Conventional wisdom for unpublished writers is that you have to treat your writing like a job until it is a job – all while having another job that actually pays you in money. And I have, for a long time. I would bristle if anyone referred to my writing as a “hobby.” First of all, hobbies imply fun, and writing isn’t always. Don’t get me wrong, I love it – and I have little patience for writers who only ever complain about how much they hate writing – but a lot of the time you’re chipping away at the block of marble with little to show for it except sore arms and, well, just slightly misshapen marble. If I only wrote when it was purely fun, I would never even get to a second draft. Secondly, and more importantly, hobbies don’t have an end goal. I write to complete stories that can turn into books. I’m out here trying to get published, but hobbies are … unproductive.
So no, writing has never been my hobby; it’s my passion. Passion is much more important, much more serious, much more justifiable. Why else would I do something so hard and for (thus far) so little reward?
Besides, passion implies a drive, a need. Passion is what creative people have when they create. Creativity plants worlds in my head, and passion coaxes them into bloom. I have always been creative, have always been passionate. That’s how people described me as a child. That has been my identity since I can remember.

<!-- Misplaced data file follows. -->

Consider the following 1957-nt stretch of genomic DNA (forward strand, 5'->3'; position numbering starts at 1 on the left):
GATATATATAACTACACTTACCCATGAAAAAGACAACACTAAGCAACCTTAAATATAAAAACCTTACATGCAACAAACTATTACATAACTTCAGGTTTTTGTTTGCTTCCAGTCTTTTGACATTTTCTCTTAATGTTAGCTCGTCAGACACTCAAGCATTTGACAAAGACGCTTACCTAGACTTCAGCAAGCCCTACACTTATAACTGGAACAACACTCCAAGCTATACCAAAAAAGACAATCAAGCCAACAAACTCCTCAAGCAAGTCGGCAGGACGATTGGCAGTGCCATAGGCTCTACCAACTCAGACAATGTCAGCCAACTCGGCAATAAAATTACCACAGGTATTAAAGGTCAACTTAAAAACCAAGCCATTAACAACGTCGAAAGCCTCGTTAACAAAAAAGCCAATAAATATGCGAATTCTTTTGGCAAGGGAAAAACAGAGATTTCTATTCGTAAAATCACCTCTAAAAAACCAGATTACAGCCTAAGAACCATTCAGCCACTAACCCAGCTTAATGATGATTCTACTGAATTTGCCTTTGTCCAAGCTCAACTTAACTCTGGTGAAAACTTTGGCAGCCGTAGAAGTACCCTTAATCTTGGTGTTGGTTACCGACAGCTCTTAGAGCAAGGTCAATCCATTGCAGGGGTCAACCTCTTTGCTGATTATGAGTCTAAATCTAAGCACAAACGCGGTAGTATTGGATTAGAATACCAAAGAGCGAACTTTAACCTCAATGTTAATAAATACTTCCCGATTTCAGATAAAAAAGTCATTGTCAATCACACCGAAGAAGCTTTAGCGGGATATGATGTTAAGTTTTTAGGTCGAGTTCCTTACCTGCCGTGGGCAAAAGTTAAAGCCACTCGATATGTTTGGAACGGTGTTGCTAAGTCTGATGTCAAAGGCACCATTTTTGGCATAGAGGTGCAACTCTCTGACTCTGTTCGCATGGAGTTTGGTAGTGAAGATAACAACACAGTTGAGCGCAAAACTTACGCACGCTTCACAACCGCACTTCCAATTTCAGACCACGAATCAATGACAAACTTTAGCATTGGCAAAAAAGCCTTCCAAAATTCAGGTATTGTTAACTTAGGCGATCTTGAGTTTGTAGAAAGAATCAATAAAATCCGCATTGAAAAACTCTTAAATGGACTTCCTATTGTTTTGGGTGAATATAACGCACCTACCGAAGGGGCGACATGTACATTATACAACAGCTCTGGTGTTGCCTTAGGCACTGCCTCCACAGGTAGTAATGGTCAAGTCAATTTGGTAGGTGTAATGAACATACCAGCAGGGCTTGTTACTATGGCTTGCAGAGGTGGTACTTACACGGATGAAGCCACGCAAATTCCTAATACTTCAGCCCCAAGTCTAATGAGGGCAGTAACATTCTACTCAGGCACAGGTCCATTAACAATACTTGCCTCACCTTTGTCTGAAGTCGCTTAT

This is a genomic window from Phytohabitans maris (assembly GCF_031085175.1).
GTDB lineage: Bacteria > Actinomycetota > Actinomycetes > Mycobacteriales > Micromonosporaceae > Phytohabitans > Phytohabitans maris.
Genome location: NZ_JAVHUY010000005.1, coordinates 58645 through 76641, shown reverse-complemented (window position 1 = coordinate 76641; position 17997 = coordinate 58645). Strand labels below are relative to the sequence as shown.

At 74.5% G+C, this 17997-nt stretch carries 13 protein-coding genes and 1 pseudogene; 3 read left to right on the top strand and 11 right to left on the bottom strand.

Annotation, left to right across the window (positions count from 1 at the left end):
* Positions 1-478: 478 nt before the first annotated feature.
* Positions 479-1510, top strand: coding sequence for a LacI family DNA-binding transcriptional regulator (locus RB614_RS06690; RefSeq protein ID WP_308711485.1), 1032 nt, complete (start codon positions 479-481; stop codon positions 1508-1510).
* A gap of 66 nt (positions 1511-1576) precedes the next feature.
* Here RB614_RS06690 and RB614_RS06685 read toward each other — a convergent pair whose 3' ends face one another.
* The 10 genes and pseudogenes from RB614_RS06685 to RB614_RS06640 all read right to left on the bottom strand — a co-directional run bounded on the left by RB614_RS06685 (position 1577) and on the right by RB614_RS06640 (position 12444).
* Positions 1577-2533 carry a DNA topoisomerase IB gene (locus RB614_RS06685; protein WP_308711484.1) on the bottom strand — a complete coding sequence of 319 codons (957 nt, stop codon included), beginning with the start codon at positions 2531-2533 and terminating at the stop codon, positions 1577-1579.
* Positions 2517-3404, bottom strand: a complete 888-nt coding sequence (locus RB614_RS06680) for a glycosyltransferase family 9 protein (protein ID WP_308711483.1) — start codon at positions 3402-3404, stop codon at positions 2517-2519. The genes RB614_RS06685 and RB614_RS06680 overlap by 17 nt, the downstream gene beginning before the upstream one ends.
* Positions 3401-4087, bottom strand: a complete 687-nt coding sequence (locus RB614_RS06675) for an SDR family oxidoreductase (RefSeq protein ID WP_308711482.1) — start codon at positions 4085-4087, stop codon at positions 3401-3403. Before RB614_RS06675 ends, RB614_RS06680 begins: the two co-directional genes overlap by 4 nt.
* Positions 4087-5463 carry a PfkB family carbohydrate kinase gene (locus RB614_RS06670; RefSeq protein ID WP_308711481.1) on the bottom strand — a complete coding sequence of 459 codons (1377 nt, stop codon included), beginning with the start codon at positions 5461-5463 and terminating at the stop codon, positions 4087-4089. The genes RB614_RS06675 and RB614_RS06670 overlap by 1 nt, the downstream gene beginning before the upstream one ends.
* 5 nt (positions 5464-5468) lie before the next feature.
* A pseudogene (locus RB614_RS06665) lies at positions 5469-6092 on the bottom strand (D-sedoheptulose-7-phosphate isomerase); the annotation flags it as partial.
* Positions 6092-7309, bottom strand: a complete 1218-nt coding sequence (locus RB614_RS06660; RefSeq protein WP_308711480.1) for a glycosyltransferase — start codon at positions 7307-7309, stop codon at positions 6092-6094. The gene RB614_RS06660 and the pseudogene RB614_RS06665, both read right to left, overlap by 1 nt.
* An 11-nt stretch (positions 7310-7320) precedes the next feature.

And then 2020 rolled around, and I wasn’t creative or passionate at all.
This has happened before, at various points in the winding, pothole-ridden mountain road that is my mental health journey. But it had been a while, and I had started the year – the new decade – with such lofty goals that I was sure I could achieve. Many of those goals were academic, and I met those ones. I was so much luckier this past year than many other people were. I didn’t lose anyone to the pandemic. I kept my paycheck. I worked on things I cared about, and even produced some good pieces of writing.
But the writing wasn’t stories. I had no stories in me.
On New Year’s Eve, my girlfriend and I watched Pixar’s Soul. I had just finished my exams about two weeks prior. I’d exchanged Christmas presents in my driveway with my masked family before we retreated to our respective houses to eat dinner together via Zoom. The numbers were sky high again, but vaccines were on the horizon, and the worst outcome of the election had been avoided. The mixture of uncertainty, fear, relief, and tentative hope felt oddly appropriate for New Year’s Eve. It was less a celebration than a long exhale, and I was glad to share it with my girlfriend, especially because we had just exchanged our first “I love you’s” on Christmas Eve.
And then Soul came out and hit me over the head with a baseball bat.
If you haven’t watched it (you MUST), Soul is about Joe, a music teacher with much grander ambitions. He’s a creative person, a passionate person. And then he falls down a manhole and dies.